For the new study, Berard and colleagues tapped into data collected on all pregnancies in Quebec between 1998 and 2009. Among more than 145,000 full-term, singleton children, they could then compare how outcomes varied depending on the kinds of drugs prescribed to pregnant women and their stages of pregnancy at the time.
Antidepressant use during the first trimester made no difference in autism diagnoses down the line, the researchers report today in the journal JAMA Pediatrics. But when women took antidepressants during their second or third trimesters, their children were 87 percent more likely to be diagnosed with autism by age 7.
Risks doubled among children of women who took SSRI's, such as Paxil, Prozac and Zoloft. When women took more than one class of drugs, risks were four times as high.
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Although this study looked only at correlations, previous research has linked autism with abnormalities in the brain's ability to make serotonin, a neurotransmitter that affects mood, behavior and more. SSRIs (which block the transport of serotonin and increase levels of it in the brain) cross the placenta and could alter fetal brain development, particularly during the second and third trimesters.
But there are plenty of caveats against over-interpreting the new results. For one thing, total numbers were small. With antidepressant use during the later stages of pregnancy, the risk of autism rose from 0.7 percent of births to 1.2 percent. That adds up to 12 extra children out of more than 2,500 who might have been able to avoid the diagnosis if their mothers hadn't taken medication while pregnant.
But still, scientists can't say for sure if it was the drugs that made the difference, says Bryan King, director of the Seattle Children's Autism Center at the University of Washington and Seattle Children's Hospital.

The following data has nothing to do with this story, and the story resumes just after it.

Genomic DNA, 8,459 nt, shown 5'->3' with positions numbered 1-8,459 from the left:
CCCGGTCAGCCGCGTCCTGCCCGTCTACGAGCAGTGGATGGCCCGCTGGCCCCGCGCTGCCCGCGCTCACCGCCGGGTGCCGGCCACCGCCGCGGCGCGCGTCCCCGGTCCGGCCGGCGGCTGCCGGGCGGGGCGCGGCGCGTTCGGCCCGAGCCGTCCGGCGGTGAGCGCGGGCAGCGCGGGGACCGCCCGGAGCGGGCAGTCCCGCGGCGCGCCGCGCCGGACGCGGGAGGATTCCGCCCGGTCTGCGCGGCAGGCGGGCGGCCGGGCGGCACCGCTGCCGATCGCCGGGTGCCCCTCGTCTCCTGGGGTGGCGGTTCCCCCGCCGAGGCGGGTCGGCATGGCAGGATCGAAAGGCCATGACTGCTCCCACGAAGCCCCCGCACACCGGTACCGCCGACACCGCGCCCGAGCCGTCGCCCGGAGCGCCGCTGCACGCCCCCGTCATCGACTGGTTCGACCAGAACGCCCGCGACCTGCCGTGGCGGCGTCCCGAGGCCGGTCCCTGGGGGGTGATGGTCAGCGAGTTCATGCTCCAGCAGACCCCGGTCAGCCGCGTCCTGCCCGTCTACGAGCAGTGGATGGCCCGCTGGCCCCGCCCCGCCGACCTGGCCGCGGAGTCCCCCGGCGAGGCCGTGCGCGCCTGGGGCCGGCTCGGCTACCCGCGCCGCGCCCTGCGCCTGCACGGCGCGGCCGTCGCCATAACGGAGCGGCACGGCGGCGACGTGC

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Perhaps the women who were able to successfully stop taking antidepressants during pregnancy had a different kind of depression, and maybe something about their disease independently influenced autism risk. A family history of depression is also known to increase risk for autism.
And still, most women who took the drugs had children without autism, suggesting that antidepressants are only a small part of a much bigger, more complicated and multifaceted story.
The new study "continues to add to a body of work that suggests that as we're looking for potential environmental contributions to autism, that the prenatal time period is an important place to look," King says. "Whether the findings should actually change the way we behave, I'm not sure they should."
In his view, the small number of children affected should actually be a reassuring sign.
"You could look at this and take comfort in that the risk is not actually huge," he adds. "The last thing I would want is for people to feel compelled to stop taking an effective antidepressant because someone is suggesting antidepressants cause autism."